The 80s were all about glitter and shine; and what’s shinier than gold? It makes perfect sense, then, that gold chains would be all the rage in the mid-80s. Perhaps Spandau Ballet said it best in their 1983 hit, Gold:
Always believe in your soul
You’ve got the power to know
Always believe in, because you are
This particular fashion trend transcended gender, and guys were just as likely to sport a gold chain as girls. We all had one.
Let me start by explaining what “gold chain” meant in the 80s. The chain to have was a flat chain like this one. These chains varied in width, but were typically between an eighth and a quarter inch wide. We did not wear then long and drapey (that was reserved for your Add-a-Bead necklace). Instead, gold chains typically fell right at your clavicle/collar bone (see the examples below for a guide to the length). A little searching reveals that they are called herringbone chains, which makes sense given their design, although I certainly never knew that at the time.
I got mine for my 14th birthday in the fall of 1986. Unfortunately, I can’t find a good picture of me in it, which is strange since I wore it ALL THE TIME, at least for a while. Instead, I’ll share the following pictures of the gold chain in action taken from various yearbooks.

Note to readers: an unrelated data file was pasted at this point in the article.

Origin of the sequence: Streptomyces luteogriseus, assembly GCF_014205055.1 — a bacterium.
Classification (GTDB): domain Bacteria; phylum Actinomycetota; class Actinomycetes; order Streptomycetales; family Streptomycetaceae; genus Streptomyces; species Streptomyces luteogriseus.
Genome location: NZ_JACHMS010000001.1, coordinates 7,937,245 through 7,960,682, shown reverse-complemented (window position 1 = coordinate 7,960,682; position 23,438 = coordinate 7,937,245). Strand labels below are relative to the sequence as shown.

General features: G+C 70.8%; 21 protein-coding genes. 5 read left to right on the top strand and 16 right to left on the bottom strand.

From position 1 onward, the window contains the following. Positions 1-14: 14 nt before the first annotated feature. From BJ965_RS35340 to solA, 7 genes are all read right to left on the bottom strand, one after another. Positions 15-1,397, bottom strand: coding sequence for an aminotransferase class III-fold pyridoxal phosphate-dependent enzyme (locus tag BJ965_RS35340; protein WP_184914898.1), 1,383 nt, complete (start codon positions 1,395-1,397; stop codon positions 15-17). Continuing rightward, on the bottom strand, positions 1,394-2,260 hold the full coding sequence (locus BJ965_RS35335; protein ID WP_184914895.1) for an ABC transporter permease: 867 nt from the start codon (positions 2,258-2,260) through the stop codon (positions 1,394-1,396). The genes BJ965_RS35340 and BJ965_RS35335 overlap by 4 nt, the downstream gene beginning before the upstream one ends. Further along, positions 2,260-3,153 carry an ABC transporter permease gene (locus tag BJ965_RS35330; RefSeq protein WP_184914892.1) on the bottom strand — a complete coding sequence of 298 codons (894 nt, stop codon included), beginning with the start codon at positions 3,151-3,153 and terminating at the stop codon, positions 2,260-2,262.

Note in the pictures above that the gal on the left has her gold chain on the outside of her turtleneck. The turtleneck-chain combo was a fashion standard and particularly favored by the guys in my high school, even as late as 1989.
There was a guy in my junior high that took the look to its outer limits by adding a big ole gold eagle to his. Paul, if you’re out there reading this today, kudos to you for your fearlessness. That was a mighty bold statement. I just wish that I had photographic evidence so that we could all appreciate it awesomeness. I guess if I still remember the thing 27 years later, it served its purpose well.
There were other incarnations of the 80s’ obsession with gold chains. Run DMC, and Mr. T for that matter, certainly took the look to its extremes. Sir Mix-A-Lot sang about the importance of having gold in his 1988 song also entitled, strangely enough, Gold:
I’m sportin more gold than a rock n roll freak
Mix is my name bustin rhymes is my game
Don’t disrespect me cause I kill then I take your chain
But, their look was a little too much for the everyday 80s teen, and most of us stuck to the more sedate, albeit still glittering look of the single chain.
Did you proudly wear a gold chain like this in the 80s? Do you have photographic evidence? Please email us pictures.